“These are the games we really need to win to be able to make that other run that everybody wants to make at the end of the season,” McKinnon said. “It’s been emphasized to have a fast start, and everyone is ready to take on the challenge.”

Forbath on another streak

Kai Forbath made quite the first impression when he joined his new team, as he made his first 21 field goal attempts with the Vikings, a stretch that spanned from the middle of the 2016 season to early in the 2017 campaign.

Although the Vikings kicker’s streak came to an end with a miss in Week 4 against the Lions, Forbath has started another run, and he has now made 15 consecutive field goals.

Forbath is 21 of 22 on field goals this season, and is 36 of 37 since joining the Vikings midway through the 2016 season.

If Forbath had made all 37 of his attempts, he would have the Vikings franchise record, which is set at 35 by Gary Anderson. Forbath’s streak of 21 kicks ranks third all-time.

“That’s all great, but I’m just trying to help the team as much as I can,” Forbath said of any potential records. “If those records come, then they come. But that’s not something I’m concerned about.

“I’m just confident right now … I go out there and tell myself I’m going to make every kick,” Forbath added. 

Vikings Special Teams Coordinator Mike Priefer said earlier this week that he was impressed with Forbath’s seamless transition to the team last season, noting most specialists are always working at their craft even when not on an NFL roster.

“It’s like that for all the kickers, punters, snappers, different positions,” Priefer said. “Those guys are always working out, always prepared, always ready for any type of workout that could help them make a team down the line.

“You can tell the guys when they come to workouts if they haven’t been working out a lot lately because they just don’t go out and perform very well. Especially kicking and punting, even snapping, too. It’s like golf, it’s like any kind of specialty type of sport,” Priefer added. “You’ve got to do it a lot. You have to continually work on that if you’re going to be good.”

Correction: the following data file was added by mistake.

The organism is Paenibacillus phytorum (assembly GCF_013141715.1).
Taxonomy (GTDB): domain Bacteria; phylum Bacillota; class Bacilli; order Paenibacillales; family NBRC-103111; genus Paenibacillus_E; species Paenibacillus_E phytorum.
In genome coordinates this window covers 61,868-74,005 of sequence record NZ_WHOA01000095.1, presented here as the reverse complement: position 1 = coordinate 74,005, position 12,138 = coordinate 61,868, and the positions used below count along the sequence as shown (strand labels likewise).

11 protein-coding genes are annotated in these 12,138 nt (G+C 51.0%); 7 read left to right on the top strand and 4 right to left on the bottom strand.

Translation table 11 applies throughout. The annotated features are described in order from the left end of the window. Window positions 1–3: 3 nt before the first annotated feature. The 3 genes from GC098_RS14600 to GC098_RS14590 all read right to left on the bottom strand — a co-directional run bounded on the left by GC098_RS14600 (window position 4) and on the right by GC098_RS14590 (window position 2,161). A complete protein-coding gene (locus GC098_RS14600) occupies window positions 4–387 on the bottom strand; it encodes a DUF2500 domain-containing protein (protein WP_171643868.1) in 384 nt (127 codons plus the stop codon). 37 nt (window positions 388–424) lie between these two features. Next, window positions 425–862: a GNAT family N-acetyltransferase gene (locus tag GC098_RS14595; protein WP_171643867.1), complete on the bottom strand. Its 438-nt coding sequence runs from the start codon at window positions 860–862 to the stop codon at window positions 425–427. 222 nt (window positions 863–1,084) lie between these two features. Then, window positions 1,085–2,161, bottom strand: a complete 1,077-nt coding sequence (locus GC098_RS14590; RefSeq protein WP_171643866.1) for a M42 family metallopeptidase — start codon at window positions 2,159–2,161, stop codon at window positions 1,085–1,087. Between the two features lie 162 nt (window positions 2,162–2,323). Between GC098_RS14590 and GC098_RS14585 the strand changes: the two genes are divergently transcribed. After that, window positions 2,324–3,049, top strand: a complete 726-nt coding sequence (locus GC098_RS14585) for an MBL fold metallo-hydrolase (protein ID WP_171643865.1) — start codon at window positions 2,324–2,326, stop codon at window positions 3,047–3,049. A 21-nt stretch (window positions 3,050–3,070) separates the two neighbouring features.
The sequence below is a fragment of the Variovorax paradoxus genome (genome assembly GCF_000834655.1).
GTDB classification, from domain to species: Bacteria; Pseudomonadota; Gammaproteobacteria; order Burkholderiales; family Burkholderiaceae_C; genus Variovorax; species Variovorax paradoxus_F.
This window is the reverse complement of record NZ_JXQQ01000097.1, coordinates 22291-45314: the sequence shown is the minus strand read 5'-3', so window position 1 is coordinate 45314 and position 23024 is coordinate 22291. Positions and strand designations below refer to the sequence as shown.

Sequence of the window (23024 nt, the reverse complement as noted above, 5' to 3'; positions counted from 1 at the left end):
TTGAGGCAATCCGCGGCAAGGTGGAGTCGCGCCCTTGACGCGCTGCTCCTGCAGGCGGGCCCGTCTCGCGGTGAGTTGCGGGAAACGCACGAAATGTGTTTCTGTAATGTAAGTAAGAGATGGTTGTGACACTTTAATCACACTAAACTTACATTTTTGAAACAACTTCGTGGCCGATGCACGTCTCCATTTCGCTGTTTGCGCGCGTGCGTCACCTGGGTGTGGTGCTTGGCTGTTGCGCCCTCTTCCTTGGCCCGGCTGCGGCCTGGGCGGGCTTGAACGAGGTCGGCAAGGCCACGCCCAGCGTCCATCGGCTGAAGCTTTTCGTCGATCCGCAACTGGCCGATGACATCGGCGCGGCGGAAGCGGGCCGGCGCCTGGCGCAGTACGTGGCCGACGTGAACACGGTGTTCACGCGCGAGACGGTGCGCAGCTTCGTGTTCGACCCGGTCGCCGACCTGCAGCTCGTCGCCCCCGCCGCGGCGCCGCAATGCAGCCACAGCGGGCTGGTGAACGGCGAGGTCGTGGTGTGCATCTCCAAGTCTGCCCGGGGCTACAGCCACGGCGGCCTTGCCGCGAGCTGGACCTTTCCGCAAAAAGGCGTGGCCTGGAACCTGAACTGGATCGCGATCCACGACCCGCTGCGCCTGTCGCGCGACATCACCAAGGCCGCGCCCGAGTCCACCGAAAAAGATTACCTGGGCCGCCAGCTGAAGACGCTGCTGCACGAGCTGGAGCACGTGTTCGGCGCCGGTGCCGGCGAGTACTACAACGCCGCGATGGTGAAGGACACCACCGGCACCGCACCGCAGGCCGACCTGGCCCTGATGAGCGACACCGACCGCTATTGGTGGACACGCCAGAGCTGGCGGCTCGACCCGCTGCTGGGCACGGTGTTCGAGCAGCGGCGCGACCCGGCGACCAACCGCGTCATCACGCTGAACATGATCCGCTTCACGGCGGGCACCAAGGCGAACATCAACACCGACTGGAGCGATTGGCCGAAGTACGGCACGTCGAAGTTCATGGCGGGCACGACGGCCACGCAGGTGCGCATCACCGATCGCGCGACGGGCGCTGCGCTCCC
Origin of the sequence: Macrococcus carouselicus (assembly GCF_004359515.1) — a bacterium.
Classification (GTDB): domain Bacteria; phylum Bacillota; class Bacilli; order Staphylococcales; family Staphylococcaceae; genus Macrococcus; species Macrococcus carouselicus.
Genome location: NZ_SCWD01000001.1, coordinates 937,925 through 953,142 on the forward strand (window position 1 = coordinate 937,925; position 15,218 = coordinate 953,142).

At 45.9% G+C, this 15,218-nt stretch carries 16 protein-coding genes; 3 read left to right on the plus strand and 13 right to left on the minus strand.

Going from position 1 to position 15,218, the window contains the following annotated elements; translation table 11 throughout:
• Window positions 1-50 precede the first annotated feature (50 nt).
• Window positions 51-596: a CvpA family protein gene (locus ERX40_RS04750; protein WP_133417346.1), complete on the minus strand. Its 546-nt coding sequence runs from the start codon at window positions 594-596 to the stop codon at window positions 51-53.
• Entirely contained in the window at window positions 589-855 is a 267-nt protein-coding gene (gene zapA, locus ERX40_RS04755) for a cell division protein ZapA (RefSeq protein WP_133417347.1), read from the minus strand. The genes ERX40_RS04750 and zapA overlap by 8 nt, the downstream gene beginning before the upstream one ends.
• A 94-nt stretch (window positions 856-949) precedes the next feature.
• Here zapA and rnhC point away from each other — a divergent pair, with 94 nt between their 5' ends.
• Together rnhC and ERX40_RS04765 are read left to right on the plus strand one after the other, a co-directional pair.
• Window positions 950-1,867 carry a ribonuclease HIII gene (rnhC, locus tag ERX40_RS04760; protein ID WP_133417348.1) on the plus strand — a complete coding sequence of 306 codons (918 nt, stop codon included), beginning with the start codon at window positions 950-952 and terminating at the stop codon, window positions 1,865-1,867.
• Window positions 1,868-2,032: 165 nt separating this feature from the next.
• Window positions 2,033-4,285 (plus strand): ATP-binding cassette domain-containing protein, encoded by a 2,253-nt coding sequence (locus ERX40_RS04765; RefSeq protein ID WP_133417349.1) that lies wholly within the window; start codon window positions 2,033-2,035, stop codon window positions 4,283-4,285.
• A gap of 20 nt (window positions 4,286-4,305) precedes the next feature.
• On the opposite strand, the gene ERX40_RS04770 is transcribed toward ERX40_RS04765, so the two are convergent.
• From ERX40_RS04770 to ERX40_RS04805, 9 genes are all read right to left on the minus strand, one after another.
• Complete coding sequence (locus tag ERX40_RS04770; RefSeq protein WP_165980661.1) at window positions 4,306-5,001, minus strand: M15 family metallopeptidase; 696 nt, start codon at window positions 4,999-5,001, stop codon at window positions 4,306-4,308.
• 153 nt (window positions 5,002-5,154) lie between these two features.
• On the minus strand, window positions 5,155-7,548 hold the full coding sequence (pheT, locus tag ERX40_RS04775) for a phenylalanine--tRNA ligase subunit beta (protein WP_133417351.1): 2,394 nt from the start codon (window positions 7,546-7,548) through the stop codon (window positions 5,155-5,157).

Forbath will be in action this weekend as the Vikings take on his former team. The kicker broke into the league with the Redskins in 2012 and began his NFL career with a streak of 17 straight successful field goals.

Forbath said he’s eager to be back where his career began and feels comfortable at FedExField. 

“It’s been a while now, but that’s just another game,” Forbath said. “It’ll be good to see some old teammates and whatnot, but it’s just another game.

“Every game is different there … the grass isn’t the best,” Forbath added. “Luckily, I’ve played in enough games there where I feel comfortable. I’m not too concerned about it.”

Brown returns to Washington 

Forbath won’t be the only Vikings player facing his old team, as recently added running back Mack Brown spent parts of the last two seasons in Washington.

Brown, who was added to Minnesota’s roster last week, had 16 carries for 11 yards and a score for Washington.

Zimmer said he likes what he’s seen from the former Florida running back.

“I like him,” Zimmer said. “He’s got some wiggle to him, looks like he’s got some power, good vision.”